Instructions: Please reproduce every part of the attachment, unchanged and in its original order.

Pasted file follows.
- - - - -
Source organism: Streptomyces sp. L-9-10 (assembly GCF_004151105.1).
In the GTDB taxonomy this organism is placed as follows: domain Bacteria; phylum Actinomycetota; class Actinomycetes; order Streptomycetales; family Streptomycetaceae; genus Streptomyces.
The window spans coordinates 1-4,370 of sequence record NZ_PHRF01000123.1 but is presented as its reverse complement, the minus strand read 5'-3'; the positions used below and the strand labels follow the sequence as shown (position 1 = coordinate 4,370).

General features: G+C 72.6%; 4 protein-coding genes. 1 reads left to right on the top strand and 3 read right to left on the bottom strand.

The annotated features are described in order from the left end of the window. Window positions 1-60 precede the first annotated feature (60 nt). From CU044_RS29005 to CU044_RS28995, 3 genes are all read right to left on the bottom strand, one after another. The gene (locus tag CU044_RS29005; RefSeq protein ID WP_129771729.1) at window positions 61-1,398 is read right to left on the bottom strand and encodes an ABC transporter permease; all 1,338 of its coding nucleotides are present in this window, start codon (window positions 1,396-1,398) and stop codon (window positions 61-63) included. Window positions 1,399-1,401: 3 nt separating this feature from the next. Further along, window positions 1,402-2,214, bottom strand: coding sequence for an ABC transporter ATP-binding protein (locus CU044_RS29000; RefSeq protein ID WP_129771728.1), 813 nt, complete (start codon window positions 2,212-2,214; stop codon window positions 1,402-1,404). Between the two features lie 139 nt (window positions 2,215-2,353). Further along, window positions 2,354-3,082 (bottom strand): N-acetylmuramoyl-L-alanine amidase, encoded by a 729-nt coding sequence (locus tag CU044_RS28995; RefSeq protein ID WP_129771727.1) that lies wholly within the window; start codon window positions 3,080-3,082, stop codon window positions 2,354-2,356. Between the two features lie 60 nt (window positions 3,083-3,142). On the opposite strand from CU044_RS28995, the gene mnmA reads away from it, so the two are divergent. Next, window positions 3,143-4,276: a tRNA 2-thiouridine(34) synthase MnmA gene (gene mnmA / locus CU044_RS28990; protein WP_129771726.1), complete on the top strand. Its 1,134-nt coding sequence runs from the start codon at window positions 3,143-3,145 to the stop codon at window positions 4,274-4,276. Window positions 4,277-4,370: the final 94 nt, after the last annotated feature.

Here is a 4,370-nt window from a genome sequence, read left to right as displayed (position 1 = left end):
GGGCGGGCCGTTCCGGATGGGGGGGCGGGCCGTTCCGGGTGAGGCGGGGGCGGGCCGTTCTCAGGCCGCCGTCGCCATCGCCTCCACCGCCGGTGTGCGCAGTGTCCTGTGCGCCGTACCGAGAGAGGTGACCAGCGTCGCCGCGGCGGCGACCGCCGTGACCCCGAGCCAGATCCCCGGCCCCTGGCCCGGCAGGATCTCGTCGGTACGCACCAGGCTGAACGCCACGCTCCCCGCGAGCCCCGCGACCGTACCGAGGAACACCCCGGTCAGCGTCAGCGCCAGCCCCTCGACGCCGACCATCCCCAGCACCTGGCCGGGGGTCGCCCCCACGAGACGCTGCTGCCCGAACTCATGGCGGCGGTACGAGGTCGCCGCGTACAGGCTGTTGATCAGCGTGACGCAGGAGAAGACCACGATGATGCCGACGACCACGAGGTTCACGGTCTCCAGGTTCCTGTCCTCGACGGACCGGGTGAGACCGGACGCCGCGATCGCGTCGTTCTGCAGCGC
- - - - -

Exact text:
Source organism: Streptomyces sp. L-9-10 (assembly GCF_004151105.1).
In the GTDB taxonomy this organism is placed as follows: domain Bacteria; phylum Actinomycetota; class Actinomycetes; order Streptomycetales; family Streptomycetaceae; genus Streptomyces.
The window spans coordinates 1-4,370 of sequence record NZ_PHRF01000123.1 but is presented as its reverse complement, the minus strand read 5'-3'; the positions used below and the strand labels follow the sequence as shown (position 1 = coordinate 4,370).

General features: G+C 72.6%; 4 protein-coding genes. 1 reads left to right on the top strand and 3 read right to left on the bottom strand.

The annotated features are described in order from the left end of the window. Window positions 1-60 precede the first annotated feature (60 nt). From CU044_RS29005 to CU044_RS28995, 3 genes are all read right to left on the bottom strand, one after another. The gene (locus tag CU044_RS29005; RefSeq protein ID WP_129771729.1) at window positions 61-1,398 is read right to left on the bottom strand and encodes an ABC transporter permease; all 1,338 of its coding nucleotides are present in this window, start codon (window positions 1,396-1,398) and stop codon (window positions 61-63) included. Window positions 1,399-1,401: 3 nt separating this feature from the next. Further along, window positions 1,402-2,214, bottom strand: coding sequence for an ABC transporter ATP-binding protein (locus CU044_RS29000; RefSeq protein ID WP_129771728.1), 813 nt, complete (start codon window positions 2,212-2,214; stop codon window positions 1,402-1,404). Between the two features lie 139 nt (window positions 2,215-2,353). Further along, window positions 2,354-3,082 (bottom strand): N-acetylmuramoyl-L-alanine amidase, encoded by a 729-nt coding sequence (locus tag CU044_RS28995; RefSeq protein ID WP_129771727.1) that lies wholly within the window; start codon window positions 3,080-3,082, stop codon window positions 2,354-2,356. Between the two features lie 60 nt (window positions 3,083-3,142). On the opposite strand from CU044_RS28995, the gene mnmA reads away from it, so the two are divergent. Next, window positions 3,143-4,276: a tRNA 2-thiouridine(34) synthase MnmA gene (gene mnmA / locus CU044_RS28990; protein WP_129771726.1), complete on the top strand. Its 1,134-nt coding sequence runs from the start codon at window positions 3,143-3,145 to the stop codon at window positions 4,274-4,276. Window positions 4,277-4,370: the final 94 nt, after the last annotated feature.

Here is a 4,370-nt window from a genome sequence, read left to right as displayed (position 1 = left end):
GGGCGGGCCGTTCCGGATGGGGGGGCGGGCCGTTCCGGGTGAGGCGGGGGCGGGCCGTTCTCAGGCCGCCGTCGCCATCGCCTCCACCGCCGGTGTGCGCAGTGTCCTGTGCGCCGTACCGAGAGAGGTGACCAGCGTCGCCGCGGCGGCGACCGCCGTGACCCCGAGCCAGATCCCCGGCCCCTGGCCCGGCAGGATCTCGTCGGTACGCACCAGGCTGAACGCCACGCTCCCCGCGAGCCCCGCGACCGTACCGAGGAACACCCCGGTCAGCGTCAGCGCCAGCCCCTCGACGCCGACCATCCCCAGCACCTGGCCGGGGGTCGCCCCCACGAGACGCTGCTGCCCGAACTCATGGCGGCGGTACGAGGTCGCCGCGTACAGGCTGTTGATCAGCGTGACGCAGGAGAAGACCACGATGATGCCGACGACCACGAGGTTCACGGTCTCCAGGTTCCTGTCCTCGACGGACCGGGTGAGACCGGACGCCGCGATCGCGTCGTTCTGCAGCGC